My husband and I are buying a house and our real estate attorney asked how the deed should be titled. What are the various choices? How do they differ from title and ownership on bank accounts or other assets?
Real property can be held (titled) in one of three ways: tenants in common, Joint Tenants with Rights of Survivorship, or Tenancy by the Entirety. When a husband and wife are purchasing real property, a real estate attorney often assumes that they are taking title as tenants in entirety.
If a deed is silent as to the method of ownership when spouses take title, the presumption will be that title is as tenants in entirety. Sometimes the deed simply says “as husband and wife,” which reaches the same result. Since the legalization of same-sex marriage in New York in July 2011, and especially since the United States Supreme Court decision recognizing same-sex marriage throughout the country this summer, this also applies to “husband and husband” and “wife and wife;” presumably deeds executed in the future will evolve to simply say “as spouses.”
The impact of a tenancy by the entirety is that each spouse has a right to enjoy 100 percent of the property during his or her life, with the property ownership vesting completely in the surviving spouse upon the death of the first spouse.
For the most part, a joint tenants ownership has the same features as ownership as tenancy by the entirety, except for certain creditor protections that are afforded to a spouse in his or her “homestead” property.
A tenancy in common is when each owner has title to a portion of the property — it can be 50-50 or some other variation of a fractional interest. Its interest is a separate interest in the property; there are no survivorship rights. For example, when two people own real property as tenants in common, each person owns a dividable one-half interest in the property, unless specified otherwise on the deed. Upon the death of the first person, that person’s interest passes through his or her estate (whether by Will or intestacy), and the other person retains only his or her existing share.
All three of these types of ownership also apply when purchasing shares in a co-op as they do to acquiring a condo or a parcel of real property (i.e. a home and the underlying land).
There are pros and cons to all of them. Tenants in entirety affords greater creditor protection to the married couple, but tenants in common affords additional estate planning options that may be available and helpful.
Bank accounts are similar, but can yield different results. Let’s say your parent puts your name on her bank account. The statements say “Mom and Daughter, Joint Tenants with Rights of Survivorship.” When the mom dies, does the daughter automatically receive the remaining proceeds of the account? The answer is that it depends. Section 675 of the Banking Law of New York governs joint bank accounts. If an account is opened as joint tenants and there is some evidence that the depositor acknowledged the survivorship rights in the account, there is a presumption that the depositor intended for the other joint tenant to receive the proceeds at her death.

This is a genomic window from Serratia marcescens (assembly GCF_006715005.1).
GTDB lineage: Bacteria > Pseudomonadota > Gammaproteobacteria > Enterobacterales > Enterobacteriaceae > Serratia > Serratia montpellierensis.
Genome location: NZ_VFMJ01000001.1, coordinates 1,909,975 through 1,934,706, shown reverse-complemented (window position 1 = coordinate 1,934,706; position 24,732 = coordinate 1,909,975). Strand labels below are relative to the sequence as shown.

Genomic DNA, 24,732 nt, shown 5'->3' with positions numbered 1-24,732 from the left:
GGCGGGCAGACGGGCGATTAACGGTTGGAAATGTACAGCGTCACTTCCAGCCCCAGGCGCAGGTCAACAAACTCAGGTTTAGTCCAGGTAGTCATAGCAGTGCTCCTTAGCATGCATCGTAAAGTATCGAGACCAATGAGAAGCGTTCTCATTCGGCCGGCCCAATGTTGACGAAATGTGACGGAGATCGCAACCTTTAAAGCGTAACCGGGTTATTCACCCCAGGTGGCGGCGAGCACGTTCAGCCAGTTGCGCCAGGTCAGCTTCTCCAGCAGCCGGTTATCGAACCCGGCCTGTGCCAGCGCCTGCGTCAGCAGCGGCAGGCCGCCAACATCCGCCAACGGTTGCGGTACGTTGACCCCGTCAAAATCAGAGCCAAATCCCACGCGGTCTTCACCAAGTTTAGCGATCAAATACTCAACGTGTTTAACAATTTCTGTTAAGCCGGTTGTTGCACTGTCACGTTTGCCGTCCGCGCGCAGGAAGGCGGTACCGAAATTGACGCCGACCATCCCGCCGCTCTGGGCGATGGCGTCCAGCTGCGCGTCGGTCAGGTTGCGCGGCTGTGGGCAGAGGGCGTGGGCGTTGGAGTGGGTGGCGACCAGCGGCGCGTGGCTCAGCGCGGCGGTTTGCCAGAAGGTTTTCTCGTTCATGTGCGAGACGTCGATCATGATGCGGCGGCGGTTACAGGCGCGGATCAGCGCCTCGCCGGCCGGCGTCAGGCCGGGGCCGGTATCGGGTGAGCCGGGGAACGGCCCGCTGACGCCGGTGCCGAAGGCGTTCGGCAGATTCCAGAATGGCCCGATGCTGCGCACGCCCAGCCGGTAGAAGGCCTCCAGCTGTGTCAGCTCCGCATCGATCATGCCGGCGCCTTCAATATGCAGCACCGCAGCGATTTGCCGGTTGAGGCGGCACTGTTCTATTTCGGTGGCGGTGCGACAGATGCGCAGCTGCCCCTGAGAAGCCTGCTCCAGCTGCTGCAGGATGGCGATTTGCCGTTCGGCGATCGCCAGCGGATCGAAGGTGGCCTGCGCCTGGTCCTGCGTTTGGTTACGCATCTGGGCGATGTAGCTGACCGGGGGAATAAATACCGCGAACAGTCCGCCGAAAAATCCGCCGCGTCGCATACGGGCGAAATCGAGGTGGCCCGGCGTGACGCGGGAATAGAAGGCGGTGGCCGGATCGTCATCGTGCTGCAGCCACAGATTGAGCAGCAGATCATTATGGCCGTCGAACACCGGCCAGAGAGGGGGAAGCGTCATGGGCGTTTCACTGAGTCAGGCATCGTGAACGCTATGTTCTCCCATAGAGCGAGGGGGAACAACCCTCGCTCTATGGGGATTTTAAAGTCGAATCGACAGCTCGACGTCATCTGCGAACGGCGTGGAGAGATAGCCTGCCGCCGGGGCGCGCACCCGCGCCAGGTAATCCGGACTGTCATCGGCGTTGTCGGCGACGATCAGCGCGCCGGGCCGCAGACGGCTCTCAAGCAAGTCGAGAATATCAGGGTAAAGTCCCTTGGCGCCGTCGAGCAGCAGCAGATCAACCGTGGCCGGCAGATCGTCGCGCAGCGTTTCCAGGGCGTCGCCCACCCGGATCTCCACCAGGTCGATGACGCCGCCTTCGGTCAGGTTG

However, this presumption can be overcome with proof that the depositor was the only one who exercised control over the account during her lifetime, and that the account was titled as joint owners merely for “convenience” purposes. Many older or aging parents put a child’s name on the account out of concern that the child can pay bills if and when the parent is sick or away.
The presumption does not necessarily apply if an account is titled “Joint” or “Joint-Tenants.” And, if the account statement and opening documents simply state two names, such as “Mom, Daughter” or “Mom or Daughter,” those accounts are usually deemed to be tenancies in common.
Oftentimes, a bank representative will simply assume that an account bearing the names of two individuals is a joint tenants account. However, he often neglects to fully explain to the depositor the significant legal distinctions and resulting consequences between these various types of accounts. The depositor also signs various account agreements that are multiple pages of small font and rarely, if ever, take the time to fully read those documents or consult an attorney.
It is always worthwhile to pause and consider the ramifications of the titling of your assets, either when purchasing or selling real property, or simply to do a regular assessment of your liquid accounts, in order to ensure that your true intentions are actually reflected in the titling documents. You should consult with an attorney to analyze the various consequences for your own individual situation.
Alison Arden Besunder is the founding attorney of the law firm of Arden Besunder P.C., You can find her on Twitter @estatetrustplan and on her website at www.besun